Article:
Why is Fannie Mae Offering Goldman Sachs et al. Such Fat Margins on Defaulted Mortgages?
By Wildfry, currently in Hong Kong.
Much of the attention on Fannie Mae has been focused on the potential merger with Freddie Mac; the repayments on the Treasury’s $187 billion of senior preferred stock; and the new equity cushion concession to ensure that the accounting loss in 2017, triggered by the new tax law, does not force Fannie Mae to draw on its funding lines with the Treasury Department.
But even as Fannie Mae’s exposure to mortgage backed securities (MBS) has grown to over $3 trillion, it has quietly taken its portfolio of directly held mortgages from $789 billion at the end of 2010 to $236 billion by November 2017 under a mandate from the FHA:
Banks have been focused on offloading their non-performing mortgages (home owner is three months or more past due). Their main driver has been the capital coverage ratios stipulated by Basel III on any portfolio with non-performing assets.
Fannie Mae’s mortgage sales, by contrast, have been a mixed bag of performing and non-performing pools. But a large proportion of the sales have been from its non-performing book. Present at the trough are the usual suspects: Goldman Sachs, Lone Star Funds, and Bayview Asset Management.
Why are these large fund managers lining up to buy non-performing mortgages?
The answer lies in the steep discount to BPO (Broker Price Opinion of the value of a property) that Fannie Mae is getting. This combined with 90% gearing available to the funds, without offering collateral, in securitized bond coupons at 2.5% to 3.5%. These combine to provide handsome returns, with average internal rates of return (IRR) of 20%-25% with very low risk.
The Funds bid for pools of between 1,000 and 3,000 non-performing home mortgages across the US, sold by Fannie Mae at regular auctions. Winning bidders in 2016 and 2017 have been securing the blocks of mortgages at a low 60% of BPO. This is particularly surprising as the auctions are occurring in a housing market that has seen growth in every quarter of this period.
Funds then have to go through the usual process of refinancing or repossessing the houses. The former taking an average of 9 months and the later 30 months. All of this is outsourced to state-accredited agents, for a standard fee which equates to between 10% and 20% of BPO. The funds are then able to either sell the refinanced mortgage as a performing loan, or sell the house itself.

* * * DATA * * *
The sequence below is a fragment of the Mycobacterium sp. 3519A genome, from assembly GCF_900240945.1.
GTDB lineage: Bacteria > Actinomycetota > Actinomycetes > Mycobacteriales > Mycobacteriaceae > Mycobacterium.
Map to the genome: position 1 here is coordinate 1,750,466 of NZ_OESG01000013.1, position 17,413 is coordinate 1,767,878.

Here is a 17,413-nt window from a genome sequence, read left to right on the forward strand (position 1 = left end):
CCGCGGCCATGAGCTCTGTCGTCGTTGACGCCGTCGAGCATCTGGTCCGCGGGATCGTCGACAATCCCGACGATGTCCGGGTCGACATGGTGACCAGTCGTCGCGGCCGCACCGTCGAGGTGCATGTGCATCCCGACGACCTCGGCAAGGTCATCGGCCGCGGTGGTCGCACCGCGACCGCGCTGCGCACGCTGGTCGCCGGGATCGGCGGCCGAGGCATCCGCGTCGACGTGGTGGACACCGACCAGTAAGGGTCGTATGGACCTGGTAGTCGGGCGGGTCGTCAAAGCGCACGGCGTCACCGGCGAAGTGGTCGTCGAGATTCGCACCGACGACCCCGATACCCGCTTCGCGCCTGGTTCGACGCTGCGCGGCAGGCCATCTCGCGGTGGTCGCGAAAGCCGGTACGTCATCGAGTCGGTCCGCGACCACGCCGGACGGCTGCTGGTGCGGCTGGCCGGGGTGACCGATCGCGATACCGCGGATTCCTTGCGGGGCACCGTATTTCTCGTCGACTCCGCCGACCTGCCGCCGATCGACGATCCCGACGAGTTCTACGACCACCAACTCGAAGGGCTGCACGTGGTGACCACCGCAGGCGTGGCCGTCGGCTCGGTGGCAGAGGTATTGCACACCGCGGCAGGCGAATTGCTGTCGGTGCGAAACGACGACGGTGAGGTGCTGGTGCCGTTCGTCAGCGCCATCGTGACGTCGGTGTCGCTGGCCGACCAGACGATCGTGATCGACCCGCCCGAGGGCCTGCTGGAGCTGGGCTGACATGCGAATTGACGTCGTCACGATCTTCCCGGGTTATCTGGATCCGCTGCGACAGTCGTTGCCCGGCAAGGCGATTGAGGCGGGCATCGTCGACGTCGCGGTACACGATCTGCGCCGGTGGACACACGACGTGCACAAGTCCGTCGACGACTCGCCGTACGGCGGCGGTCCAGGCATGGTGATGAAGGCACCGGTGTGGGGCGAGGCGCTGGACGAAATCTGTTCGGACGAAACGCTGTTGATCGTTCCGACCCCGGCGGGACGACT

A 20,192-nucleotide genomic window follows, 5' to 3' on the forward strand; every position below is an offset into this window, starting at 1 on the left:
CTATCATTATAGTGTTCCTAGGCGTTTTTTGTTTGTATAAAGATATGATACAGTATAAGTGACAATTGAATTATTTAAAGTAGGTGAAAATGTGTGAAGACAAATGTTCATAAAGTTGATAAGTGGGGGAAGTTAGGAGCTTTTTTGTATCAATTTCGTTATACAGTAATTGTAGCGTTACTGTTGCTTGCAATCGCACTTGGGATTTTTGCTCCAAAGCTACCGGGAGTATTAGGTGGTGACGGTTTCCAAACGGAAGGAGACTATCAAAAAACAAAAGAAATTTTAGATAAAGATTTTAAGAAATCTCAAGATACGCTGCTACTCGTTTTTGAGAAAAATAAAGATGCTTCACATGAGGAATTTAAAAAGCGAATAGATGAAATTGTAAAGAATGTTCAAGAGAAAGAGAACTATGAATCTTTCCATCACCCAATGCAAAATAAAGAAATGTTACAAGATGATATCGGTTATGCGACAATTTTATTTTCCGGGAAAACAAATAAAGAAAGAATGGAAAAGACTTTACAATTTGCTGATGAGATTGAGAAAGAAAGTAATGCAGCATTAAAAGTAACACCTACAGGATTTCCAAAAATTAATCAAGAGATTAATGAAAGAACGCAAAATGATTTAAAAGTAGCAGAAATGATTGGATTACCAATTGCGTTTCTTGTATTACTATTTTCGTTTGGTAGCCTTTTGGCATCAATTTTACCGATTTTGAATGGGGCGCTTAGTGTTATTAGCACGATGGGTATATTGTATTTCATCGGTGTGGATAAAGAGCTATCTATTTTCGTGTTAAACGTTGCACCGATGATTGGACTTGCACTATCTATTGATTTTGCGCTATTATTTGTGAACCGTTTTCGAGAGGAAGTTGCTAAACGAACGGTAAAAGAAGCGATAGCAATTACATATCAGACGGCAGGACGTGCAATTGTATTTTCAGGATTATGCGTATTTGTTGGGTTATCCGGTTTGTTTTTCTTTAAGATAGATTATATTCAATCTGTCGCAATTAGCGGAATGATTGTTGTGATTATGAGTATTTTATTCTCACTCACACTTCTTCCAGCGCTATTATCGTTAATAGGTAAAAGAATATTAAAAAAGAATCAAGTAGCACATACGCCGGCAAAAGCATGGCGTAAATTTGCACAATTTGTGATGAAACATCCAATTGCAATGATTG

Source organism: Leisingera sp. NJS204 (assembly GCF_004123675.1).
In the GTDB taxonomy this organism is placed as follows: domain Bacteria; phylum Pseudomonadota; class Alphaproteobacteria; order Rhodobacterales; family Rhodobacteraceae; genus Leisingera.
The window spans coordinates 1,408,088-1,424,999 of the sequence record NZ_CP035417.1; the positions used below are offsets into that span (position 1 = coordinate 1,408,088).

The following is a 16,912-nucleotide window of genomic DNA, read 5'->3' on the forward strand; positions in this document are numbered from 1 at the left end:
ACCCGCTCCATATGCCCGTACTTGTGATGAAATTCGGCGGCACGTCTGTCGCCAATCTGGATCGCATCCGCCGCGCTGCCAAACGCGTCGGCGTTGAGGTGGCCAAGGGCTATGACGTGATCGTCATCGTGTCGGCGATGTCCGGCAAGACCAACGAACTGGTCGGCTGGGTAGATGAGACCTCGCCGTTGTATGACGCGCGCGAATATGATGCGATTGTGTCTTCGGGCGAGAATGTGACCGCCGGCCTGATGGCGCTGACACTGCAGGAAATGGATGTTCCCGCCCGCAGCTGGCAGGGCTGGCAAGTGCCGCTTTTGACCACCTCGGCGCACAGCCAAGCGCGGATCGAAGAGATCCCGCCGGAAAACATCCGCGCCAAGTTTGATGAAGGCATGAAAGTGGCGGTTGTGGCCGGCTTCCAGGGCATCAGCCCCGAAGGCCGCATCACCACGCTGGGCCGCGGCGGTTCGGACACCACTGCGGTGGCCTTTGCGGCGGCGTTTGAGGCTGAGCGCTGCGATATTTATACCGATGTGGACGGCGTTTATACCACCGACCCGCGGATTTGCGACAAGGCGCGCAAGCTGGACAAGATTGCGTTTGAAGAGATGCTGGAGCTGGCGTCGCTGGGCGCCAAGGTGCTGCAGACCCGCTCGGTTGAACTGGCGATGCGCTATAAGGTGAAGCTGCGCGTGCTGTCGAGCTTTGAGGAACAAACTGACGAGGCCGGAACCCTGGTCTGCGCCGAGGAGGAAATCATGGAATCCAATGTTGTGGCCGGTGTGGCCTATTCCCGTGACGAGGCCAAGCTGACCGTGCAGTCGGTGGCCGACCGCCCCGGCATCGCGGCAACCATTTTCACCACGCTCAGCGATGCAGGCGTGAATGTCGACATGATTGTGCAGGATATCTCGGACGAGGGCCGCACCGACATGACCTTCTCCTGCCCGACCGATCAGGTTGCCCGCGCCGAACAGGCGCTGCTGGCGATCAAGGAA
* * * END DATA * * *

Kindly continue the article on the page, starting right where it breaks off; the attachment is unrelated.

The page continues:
Again, the risks are low. In a flat housing market the funds will make 20%-25% IRRs. In a rising market the return will be greater. A major collapse in the housing market would be required to see these funds hurting.
So the real question should be: Why is Fannie Mae, a quasi-governmental entity, offering the likes of Goldman such fat margins to perform, on its behalf, what is essentially outsourced work?
The state-accredited agents for the repossession process are available to Fannie Mae, as are those that negotiate refinanced mortgages at reduced rates. They are the same people Goldman would use. Securitized bonds would also be available for the duration of either process. Is it that Fannie Mae doesn’t want to dirty their hands with the ugly process of reprocessing houses? It would be uncomfortable when it was set up as a government entity to encourage affordable homeownership, and so, seems likely.
Looking at this question from the other side, why are some of the buyers not bidding 70% of BPO and scooping up all the auctions? This would still provide mid-teen returns which, in today’s low interest/high risk environment, are still attractive, as they include real bricks-and-mortar collateral. Could there be some collusion on these auctions by the bidders? This also seems likely.
The auctions are in a one-bid system, which does not allow bidders to keep bidding until the highest bid wins. Each bidder has one shot. The selection of this process suggests even the possibility of collusion between Fannie Mae and the bidders themselves as it does not ensure the highest price for the seller.
The murky waters of quasi-governmental organizations still provide excellent hunting grounds for bottom feeders with the right contacts to make billions from millions of homeowners who expected to flip homes before their 2-year introductory interest period expired in those heady years before 2008. By Wildfry.
The US government bond market has soured, even the 10-year yield is surging, and mortgage rates have jumped. Read… What Will Rising Mortgage Rates Do to Housing Bubble 2?
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